I am writing this post as I really feel there is a wrong debate about extroverts versus introverts and their supposed capacity to lead effectively. If you Google the words “extrovert” or “introvert” you get two times more results for “introvert” than for “extrovert”. There is also an overwhelming number of articles supporting the fact that extroverts are bad leaders and introverts their victims.
The introversion or extroversion personality trait, first described by Carl Jung, is used in many psychometric tests such as the Myers-Briggs Type Indicator (MBTI) to describe how individuals respond to various situations. Those tests are supposed to help people understand how they process social information (cognition) and what type of emotions, motivations and behaviors they have under typical social interactions such as work.
Basically, an extrovert is a person who is energized by being around other people and an introvert is energized by being alone.
Are introverts better leaders than extroverts ?
You can find many articles and books with negative bias toward “extroverts“, especially in the U.S., such as “Leadership Tip: Hire the Quiet Neurotic, Not the Impressive Extrovert”, Quiet: The Power of Introverts in a World That Can’t Stop Talking. or The Introvert Advantage: How to Thrive in an Extrovert World
Saying that introverts are better than extroverts in leadership seems to me a bit too simplistic and worst, this assumption is not backed by serious studies. in addition, introversion is not necessarily linked to shyness or extroversion does not makes you the center of the party.
According to MBTI, I am an extrovert but although I do get energy and ideas by talking with people, I also like spending time alone without being bored. I am also not comfortable in big parties where I know nobody, I prefer one on one interactions.
Daniel H. Pink, author of A WHOLE NEW MIND, describes in a recent article the results of a study conducted by the University of Pennsylvania’s Wharton School of Management. In the study researchers collected data from sales representatives starting by giving them an often-used personality assessment that measures introversion and extroversion on a 1-to-7 scale, with 1 being most introverted and 7 being most extroverted. Then they tracked their performance over the next three months.
The introverts fared worst; they earned average revenue of $120 per hour. The extroverts performed slightly better, pulling in $125 per hour.
So, according to Daniel Pink, the best sales people are neither strongly introverted nor strongly extroverted, they are “ambiverts”.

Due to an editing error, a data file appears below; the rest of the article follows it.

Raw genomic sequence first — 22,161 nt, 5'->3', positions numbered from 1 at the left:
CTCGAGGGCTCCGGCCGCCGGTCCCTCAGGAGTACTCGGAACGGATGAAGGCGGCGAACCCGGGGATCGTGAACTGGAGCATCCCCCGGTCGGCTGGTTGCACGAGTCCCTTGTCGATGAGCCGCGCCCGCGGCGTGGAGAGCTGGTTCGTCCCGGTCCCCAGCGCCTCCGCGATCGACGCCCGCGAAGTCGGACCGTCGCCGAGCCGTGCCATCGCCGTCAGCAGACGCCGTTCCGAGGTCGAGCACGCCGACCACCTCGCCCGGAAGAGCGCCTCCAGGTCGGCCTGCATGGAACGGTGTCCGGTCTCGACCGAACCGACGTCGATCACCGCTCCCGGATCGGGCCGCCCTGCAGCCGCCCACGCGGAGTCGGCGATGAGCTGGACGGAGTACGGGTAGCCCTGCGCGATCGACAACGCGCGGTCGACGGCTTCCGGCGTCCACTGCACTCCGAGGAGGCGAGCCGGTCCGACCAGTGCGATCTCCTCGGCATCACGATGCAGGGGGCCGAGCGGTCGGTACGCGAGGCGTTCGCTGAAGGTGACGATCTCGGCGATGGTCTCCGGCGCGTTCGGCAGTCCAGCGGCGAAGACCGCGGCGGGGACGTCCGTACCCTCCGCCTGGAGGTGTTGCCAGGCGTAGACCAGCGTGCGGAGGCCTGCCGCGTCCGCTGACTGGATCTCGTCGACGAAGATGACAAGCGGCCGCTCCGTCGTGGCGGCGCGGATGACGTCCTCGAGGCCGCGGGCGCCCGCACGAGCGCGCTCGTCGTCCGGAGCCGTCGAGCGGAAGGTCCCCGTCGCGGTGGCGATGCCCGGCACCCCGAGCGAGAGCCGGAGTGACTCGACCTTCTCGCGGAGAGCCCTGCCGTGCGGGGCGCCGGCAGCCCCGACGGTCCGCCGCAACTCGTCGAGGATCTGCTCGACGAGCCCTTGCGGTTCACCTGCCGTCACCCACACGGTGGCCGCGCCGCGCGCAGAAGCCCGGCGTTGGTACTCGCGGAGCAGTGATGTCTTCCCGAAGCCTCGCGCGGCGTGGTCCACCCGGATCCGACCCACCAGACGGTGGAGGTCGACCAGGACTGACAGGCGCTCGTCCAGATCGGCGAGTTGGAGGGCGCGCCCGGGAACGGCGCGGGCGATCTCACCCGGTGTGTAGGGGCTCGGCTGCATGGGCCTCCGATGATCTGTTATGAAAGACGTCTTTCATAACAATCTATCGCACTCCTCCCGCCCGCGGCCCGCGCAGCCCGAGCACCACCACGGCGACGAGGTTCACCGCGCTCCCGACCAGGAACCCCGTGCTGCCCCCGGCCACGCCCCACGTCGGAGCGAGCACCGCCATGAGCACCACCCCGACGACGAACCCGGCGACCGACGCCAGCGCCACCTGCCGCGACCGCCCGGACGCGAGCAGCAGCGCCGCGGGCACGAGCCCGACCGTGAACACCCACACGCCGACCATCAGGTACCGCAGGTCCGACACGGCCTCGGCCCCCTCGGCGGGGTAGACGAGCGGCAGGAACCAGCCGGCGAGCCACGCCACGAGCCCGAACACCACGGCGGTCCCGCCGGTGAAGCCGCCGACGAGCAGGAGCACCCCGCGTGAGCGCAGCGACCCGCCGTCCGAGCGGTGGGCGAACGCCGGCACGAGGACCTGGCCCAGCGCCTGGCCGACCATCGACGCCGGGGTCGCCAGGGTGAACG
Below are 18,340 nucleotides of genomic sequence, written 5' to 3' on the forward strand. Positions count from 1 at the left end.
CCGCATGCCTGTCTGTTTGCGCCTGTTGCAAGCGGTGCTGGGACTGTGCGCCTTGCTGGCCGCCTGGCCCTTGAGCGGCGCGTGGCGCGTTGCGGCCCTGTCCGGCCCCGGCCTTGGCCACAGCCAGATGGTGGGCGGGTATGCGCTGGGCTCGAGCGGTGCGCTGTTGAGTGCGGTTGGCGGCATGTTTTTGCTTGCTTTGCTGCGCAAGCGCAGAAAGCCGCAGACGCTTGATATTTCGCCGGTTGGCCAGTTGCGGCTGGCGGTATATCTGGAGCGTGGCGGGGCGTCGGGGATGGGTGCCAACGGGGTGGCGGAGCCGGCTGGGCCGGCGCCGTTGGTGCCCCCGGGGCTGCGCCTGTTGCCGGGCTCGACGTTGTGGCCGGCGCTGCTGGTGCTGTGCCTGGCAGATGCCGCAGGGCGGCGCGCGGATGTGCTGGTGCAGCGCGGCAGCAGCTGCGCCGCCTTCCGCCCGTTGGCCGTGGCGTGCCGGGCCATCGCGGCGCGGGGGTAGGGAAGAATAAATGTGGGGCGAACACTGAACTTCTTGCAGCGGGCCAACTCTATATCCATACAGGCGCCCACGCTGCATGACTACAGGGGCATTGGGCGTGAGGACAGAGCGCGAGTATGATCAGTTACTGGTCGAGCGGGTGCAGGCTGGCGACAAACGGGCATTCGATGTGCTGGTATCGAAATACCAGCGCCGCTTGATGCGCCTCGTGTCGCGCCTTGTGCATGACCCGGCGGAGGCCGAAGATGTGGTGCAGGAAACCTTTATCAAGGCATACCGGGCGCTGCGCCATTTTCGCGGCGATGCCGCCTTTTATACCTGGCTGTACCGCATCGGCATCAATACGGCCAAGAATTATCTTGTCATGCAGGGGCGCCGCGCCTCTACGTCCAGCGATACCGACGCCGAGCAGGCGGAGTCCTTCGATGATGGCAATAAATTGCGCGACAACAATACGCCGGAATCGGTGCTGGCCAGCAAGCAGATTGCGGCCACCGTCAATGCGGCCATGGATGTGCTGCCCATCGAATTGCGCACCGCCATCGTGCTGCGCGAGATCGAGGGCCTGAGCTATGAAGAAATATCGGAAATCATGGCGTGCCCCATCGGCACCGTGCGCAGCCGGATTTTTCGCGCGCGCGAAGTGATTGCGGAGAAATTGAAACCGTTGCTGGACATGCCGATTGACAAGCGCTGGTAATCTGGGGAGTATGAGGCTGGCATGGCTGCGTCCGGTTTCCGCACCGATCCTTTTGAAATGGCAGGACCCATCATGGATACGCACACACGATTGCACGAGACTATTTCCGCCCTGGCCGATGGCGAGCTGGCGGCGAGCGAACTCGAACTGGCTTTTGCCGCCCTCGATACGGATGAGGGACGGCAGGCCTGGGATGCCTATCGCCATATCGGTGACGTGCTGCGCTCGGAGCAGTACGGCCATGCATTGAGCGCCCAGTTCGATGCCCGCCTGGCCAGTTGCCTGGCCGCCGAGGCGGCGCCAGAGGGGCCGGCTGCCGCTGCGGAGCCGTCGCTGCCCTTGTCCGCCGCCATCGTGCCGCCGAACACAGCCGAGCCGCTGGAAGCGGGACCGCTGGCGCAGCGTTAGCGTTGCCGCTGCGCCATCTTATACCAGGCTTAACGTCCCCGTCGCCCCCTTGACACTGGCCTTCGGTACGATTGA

Ambiverts tend to know when to push and when to hold back, when to speak up and when to shut up.
I am Extrovert but with a low % and I test positive as an Ambivert in Daniel Pinks’ test : http://www.danpink.com/assessment
I also think that best leaders are the ones who have high listening skills and emotional intelligence regardless of being extroverts or introverts.
Personality traits in multicultural teams
American culture is often described as being dominated by extroverts. It is true that compared to other cultures, such as French, Russian or Japanese, American children are taught at very young age to speak in public, develop self-confidence and believe they can do anything if they adopt a positive and outgoing attitude.
However, it is not clear if culture has a strong influence on personality traits in adults as all cultures seemed to have extroverts and introverts. Some studies have shown that personality traits have a single normal distribution replicated in each human society, while other researches tend to prove that culture influences socialization patterns, which in turn shapes some of the variance of personality. I believe it is very difficult to draw a clear line between innate and acquired personality traits.
Deloitte Australia had the opportunity to evaluate impact on culture and individual personalities in a “new” team working on a 3 month project in Australia. The project team consisted of 7 members from Spain (the team leader), Australia, Japan, the United States and Germany (the team members), as well as the client who was from Australia. Intriguingly, it appears that the expectation of
“cultural differences caused team members to become more conscious of their own behaviors and to become more flexible and adaptive. Moreover, cultural diversity provided a unique point of connectivity and enjoyment”
Extrovert leaders are not worse than introvert ones because introversion and extroversion have nothing to do with today’s leadership. Data also show no clear evidence that extroverts are better sale people than introverts.
Personality tests should be used with caution and more as a discussion base to help individuals discover their own behavior and communication style rather than stereotyping and stigmatizing people especially in highly diverse environments.
In multicultural teams, it is not clear if cultural differences are related to the country of origin or to the individual personality, or both, but well managed, cultural diversity can lead to better performance.